When selling a lens, apart from any extra value the it may add, the box also packages and protects the lens very nicely for shipping.

Asle Feten

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Re: Do You Save Your Lens Boxes?
« Reply #23 on: December 11, 2019, 20:41:28 »
Even empty boxes have their own market value: a quick search on Ebay with keywords Nikon Empty Box turned up 125 results, with prices from 11$ (+shp) for a common lens (e.g. a 28-85 MF Nikkor), up to 300$ for an S3 rangefinder (super-rare) original box.
<…>
Vintage cameras and lenses have a greater value if they come with the original box and papers, and if the serial #s match

I understand collectors has it's own marked for this. But for having something for them, one has to save the box for a very long time, in many cases way longer that the actually gear's lifespan



The conditions of one's boxes give a potential buyer an idea of the treatment a lens has been subjected to,

Ofcourse. I worn out box can indicate that the gear has been put back into the box for transport or retention. A like new box, only indicate the the box has been stowed away in a closet, in the meantime the gear has been worn out in the field, unprotected.

A box adds $50-$100 when reselling,

OK, maybe that is the reason I never get the boxes with pre owned gear. For otherwise likewise gear, I will buy the one $50-$100 cheaper.
Why will anyone pay that much more, just because of a yellow box?
There is no illusion, it just looks that way.

SA_Photo_Man

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Re: Do You Save Your Lens Boxes?
« Reply #24 on: December 14, 2019, 06:27:47 »
I keep all the boxes I get with the purchase of a factory new camera or lens.  I currently have one box.

rosko

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Re: Do You Save Your Lens Boxes?
« Reply #25 on: December 14, 2019, 14:57:58 »
A lens box adds some value on ebay, so, I keep all of them, at least when I buy  a lens new.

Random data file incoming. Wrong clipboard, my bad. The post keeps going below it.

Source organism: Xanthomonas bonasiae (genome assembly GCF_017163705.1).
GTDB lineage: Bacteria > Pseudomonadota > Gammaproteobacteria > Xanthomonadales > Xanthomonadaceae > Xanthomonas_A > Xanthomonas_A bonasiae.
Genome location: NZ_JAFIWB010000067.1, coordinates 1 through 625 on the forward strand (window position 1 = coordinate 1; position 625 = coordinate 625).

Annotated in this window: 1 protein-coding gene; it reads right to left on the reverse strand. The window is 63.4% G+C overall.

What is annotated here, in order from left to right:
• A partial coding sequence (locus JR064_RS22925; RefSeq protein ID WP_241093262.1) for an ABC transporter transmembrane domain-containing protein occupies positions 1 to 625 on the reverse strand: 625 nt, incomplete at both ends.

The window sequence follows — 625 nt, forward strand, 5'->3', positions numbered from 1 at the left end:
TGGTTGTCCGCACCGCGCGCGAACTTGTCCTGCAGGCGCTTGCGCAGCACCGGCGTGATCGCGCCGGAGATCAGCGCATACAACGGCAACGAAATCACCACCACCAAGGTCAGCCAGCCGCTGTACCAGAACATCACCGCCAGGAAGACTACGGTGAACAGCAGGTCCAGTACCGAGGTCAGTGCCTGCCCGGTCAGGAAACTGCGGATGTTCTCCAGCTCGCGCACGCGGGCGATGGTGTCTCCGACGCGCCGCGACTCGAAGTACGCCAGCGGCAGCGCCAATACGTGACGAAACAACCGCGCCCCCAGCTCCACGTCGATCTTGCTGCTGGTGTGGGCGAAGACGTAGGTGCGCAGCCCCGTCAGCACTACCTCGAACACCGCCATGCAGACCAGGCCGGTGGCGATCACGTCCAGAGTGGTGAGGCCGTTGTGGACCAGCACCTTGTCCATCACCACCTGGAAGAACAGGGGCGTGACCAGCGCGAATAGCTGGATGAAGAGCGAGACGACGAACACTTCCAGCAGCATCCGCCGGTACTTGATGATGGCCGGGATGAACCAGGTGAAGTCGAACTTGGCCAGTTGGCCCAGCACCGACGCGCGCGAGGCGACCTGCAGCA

Ebay buyers like original boxes, mostly collectors.
I keep the bodies boxes which you can flatten and all accessories, original straps I never use and user's manuals.

And some time, the box worth more than the lens...https://www.ebay.co.uk/itm/Vintage-Soligar-200mm-F2-8-Tele-Photo-Camera-Lense-With-Original-Box/123792766532?hash=item1cd29fb644:g:UgEAAOSwnpBc9yaf

 ;D
Francis Devrainne

Michael Erlewine

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Re: Do You Save Your Lens Boxes?
« Reply #26 on: December 14, 2019, 15:01:40 »
A lens box add some value on ebay, so, I keep all of them, at least when I buy  a lens new.
Ebay buyers like original boxes, mostly collectors.
I keep the bodies boxes which you can flatten and all accessories, original straps I never use and user's manuals.

And some time, the box worth more than the lens...https://www.ebay.co.uk/itm/Vintage-Soligar-200mm-F2-8-Tele-Photo-Camera-Lense-With-Original-Box/123792766532?hash=item1cd29fb644:g:UgEAAOSwnpBc9yaf

 ;D

I agree. And many folks, perhaps some kind of collector, have a lens but no original box and want one just for the beauty of it.
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Zang

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Re: Do You Save Your Lens Boxes?
« Reply #27 on: December 14, 2019, 17:53:03 »
In the past, I kept my boxes as well as all contents for Zeiss lenses I bought in 90s in Europe. When I moved to Canada in 2009 I left them behind. I only took with me the quality control check list signed by Zeiss engineers. And the lenses, of course :)

Brute

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Re: Do You Save Your Lens Boxes?
« Reply #28 on: December 15, 2019, 04:28:21 »
Why Yes ,Yes I do.
Took the photo outside in our backyard because most of the photos I take  are outdoors. Wanted to be a little artsy  :)
Only have sold off 1 camera and lens a D300 with a 80-400.
The only other lens that I don't have a box for is a 24-70 that I got off of Craigs List.
Store them in a container that goes in the loft of our storage shed.
Ken Smith

Imagelover

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Re: Do You Save Your Lens Boxes?
« Reply #29 on: December 26, 2019, 13:46:08 »
I always keep my lens and camera boxes when bought new in 1980 and until now, from the F3 to the Df (the last which was actually bought used). The boxes are stored different places in my house. It works well!
One picture taken is far better than none!